Our tour guide told us that the oldest and the largest of the three pyramids, the Pyramid of Khufu or Pyramid of Cheops took about 20 years to build and it is comprised of more than 2.3 million bricks.

The author dons a Arabic headscarf on his way to the pyramids.

In front of the Khafre pyramid sits the Great Sphinx of Giza, commonly referred to as the Sphinx of Giza or just the Sphinx. It is a limestone statue of a reclining sphinx, a mythical creature with the body of a lion and the head of a human.

When you look closer, the nose of the Sphinx was destroyed.

Many Egyptian people and historians will tell you that the nose was destroyed by French soldiers under the command of Napoleaon Bonaparte during his campaign between 1798–1801 to defend France’s trade interests in Egypt and Syria.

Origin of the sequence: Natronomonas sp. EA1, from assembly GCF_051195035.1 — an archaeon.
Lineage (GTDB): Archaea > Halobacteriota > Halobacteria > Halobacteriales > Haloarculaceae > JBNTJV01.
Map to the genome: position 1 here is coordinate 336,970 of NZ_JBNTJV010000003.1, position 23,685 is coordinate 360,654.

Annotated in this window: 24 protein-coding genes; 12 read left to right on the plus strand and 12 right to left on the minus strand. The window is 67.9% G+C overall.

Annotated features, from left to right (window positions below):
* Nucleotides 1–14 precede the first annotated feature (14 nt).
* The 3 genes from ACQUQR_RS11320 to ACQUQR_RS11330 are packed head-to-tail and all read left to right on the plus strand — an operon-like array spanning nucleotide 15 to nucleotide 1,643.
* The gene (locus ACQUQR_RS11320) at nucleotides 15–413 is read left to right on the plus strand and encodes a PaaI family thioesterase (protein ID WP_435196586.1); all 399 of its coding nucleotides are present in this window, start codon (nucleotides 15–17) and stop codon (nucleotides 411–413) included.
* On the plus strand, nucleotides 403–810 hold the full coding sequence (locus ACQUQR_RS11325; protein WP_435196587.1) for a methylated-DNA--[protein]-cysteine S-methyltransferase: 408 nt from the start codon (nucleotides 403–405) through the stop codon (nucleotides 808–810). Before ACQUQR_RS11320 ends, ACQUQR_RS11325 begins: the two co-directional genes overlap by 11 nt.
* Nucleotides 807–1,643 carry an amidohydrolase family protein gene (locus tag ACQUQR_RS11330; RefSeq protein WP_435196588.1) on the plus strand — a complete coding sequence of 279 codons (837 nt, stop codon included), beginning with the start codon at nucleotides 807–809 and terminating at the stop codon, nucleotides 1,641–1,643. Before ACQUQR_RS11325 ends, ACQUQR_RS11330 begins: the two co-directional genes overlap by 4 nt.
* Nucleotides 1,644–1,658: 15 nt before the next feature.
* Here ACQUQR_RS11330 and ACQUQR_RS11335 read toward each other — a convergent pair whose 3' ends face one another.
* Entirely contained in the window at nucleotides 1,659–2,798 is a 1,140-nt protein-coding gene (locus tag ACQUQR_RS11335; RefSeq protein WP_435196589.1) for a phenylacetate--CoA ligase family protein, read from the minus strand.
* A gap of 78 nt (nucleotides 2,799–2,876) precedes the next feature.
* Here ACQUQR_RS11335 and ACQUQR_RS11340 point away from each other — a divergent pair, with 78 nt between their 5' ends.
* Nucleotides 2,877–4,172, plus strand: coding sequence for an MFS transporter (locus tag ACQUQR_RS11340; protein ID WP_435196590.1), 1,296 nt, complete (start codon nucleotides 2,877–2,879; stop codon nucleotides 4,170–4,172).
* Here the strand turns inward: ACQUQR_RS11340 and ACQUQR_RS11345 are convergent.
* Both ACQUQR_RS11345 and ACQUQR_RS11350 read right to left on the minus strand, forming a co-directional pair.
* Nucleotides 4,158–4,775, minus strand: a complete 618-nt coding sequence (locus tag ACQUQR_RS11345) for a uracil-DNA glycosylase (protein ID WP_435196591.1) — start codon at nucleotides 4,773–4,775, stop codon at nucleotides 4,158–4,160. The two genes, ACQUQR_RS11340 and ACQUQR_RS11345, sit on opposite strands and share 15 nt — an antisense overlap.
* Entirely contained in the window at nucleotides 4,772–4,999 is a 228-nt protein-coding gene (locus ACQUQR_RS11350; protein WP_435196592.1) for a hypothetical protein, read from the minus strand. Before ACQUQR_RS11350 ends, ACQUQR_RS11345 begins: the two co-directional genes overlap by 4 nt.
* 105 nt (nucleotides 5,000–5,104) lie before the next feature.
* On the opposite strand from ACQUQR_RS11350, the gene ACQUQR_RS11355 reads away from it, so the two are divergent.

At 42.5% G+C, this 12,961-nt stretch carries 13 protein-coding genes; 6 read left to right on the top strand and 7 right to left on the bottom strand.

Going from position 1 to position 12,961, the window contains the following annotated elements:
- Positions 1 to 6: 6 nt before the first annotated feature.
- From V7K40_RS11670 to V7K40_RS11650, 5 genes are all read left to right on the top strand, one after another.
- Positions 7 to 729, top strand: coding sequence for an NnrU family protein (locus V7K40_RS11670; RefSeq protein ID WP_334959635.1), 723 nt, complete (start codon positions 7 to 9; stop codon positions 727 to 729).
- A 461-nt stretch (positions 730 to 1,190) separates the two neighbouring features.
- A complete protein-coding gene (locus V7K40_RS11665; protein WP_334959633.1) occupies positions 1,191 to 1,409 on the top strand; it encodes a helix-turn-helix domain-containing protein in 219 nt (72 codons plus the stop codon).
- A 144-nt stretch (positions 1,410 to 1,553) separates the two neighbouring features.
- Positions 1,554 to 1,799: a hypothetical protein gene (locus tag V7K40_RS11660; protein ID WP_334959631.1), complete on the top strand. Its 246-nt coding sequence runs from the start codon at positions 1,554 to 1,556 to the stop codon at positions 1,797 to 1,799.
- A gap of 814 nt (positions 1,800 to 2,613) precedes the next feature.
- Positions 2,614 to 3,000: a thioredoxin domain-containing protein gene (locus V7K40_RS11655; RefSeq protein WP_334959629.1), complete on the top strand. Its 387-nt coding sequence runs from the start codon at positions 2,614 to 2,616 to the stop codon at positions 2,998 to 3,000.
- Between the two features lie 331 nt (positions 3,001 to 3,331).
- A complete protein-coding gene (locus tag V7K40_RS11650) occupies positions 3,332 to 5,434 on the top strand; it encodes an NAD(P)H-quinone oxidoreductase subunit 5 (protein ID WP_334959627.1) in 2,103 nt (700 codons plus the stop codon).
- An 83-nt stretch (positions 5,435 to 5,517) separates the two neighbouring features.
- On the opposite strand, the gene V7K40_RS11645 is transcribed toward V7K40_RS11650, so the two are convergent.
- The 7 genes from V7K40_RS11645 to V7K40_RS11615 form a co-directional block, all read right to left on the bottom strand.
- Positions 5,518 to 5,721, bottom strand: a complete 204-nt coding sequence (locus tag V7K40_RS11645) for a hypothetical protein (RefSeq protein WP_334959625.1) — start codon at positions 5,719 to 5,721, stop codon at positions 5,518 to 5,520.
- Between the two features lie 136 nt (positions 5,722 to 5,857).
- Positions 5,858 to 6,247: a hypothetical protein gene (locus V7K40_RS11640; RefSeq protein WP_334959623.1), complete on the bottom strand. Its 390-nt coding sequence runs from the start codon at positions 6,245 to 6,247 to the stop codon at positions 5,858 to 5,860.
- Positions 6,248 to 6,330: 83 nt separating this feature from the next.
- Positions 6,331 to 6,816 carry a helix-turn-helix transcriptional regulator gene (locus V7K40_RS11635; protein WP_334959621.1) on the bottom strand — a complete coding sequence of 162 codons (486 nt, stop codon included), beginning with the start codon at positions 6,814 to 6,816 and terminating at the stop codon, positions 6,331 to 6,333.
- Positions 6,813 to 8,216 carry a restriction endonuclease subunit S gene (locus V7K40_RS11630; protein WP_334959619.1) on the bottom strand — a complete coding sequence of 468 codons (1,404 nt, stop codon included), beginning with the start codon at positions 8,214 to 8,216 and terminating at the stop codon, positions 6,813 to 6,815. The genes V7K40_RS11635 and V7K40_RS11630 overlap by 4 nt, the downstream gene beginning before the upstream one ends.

It is said that Bonaparte ordered his soldiers to destroy the pyramids and the Sphinx was used by his troops for cannon target practice making the nose break off. Those efforts were unfruitful, according to the guide who was with us on the tour.

However, Western historians including French writers have been trying to portray this as a myth and instead promoting a contradicting fact that the nose was destroyed well before Bonaparte came to Egypt, something many Egyptians quickly refute.

If you think about it for a moment, you are compelled to believe that should serve as a lesson to Africans to preserve historical treasures and not to allow anyone else to destroy them.

The Saladin Citadel of Cairo is a medieval Islamic fortification in Cairo and is famous for its fresh breeze and grand views of the city. 

That is what others are doing better than Africa. It is easier to believe that the Cathedral of Notre Dame survived many threats including one of the world wars than it is otherwise.

Well, for a fact, Egyptians were great, well-skilled builders, and they still are.

Scientists today still can’t be sure how these pyramids were built. They were constructed some 4,500 years ago.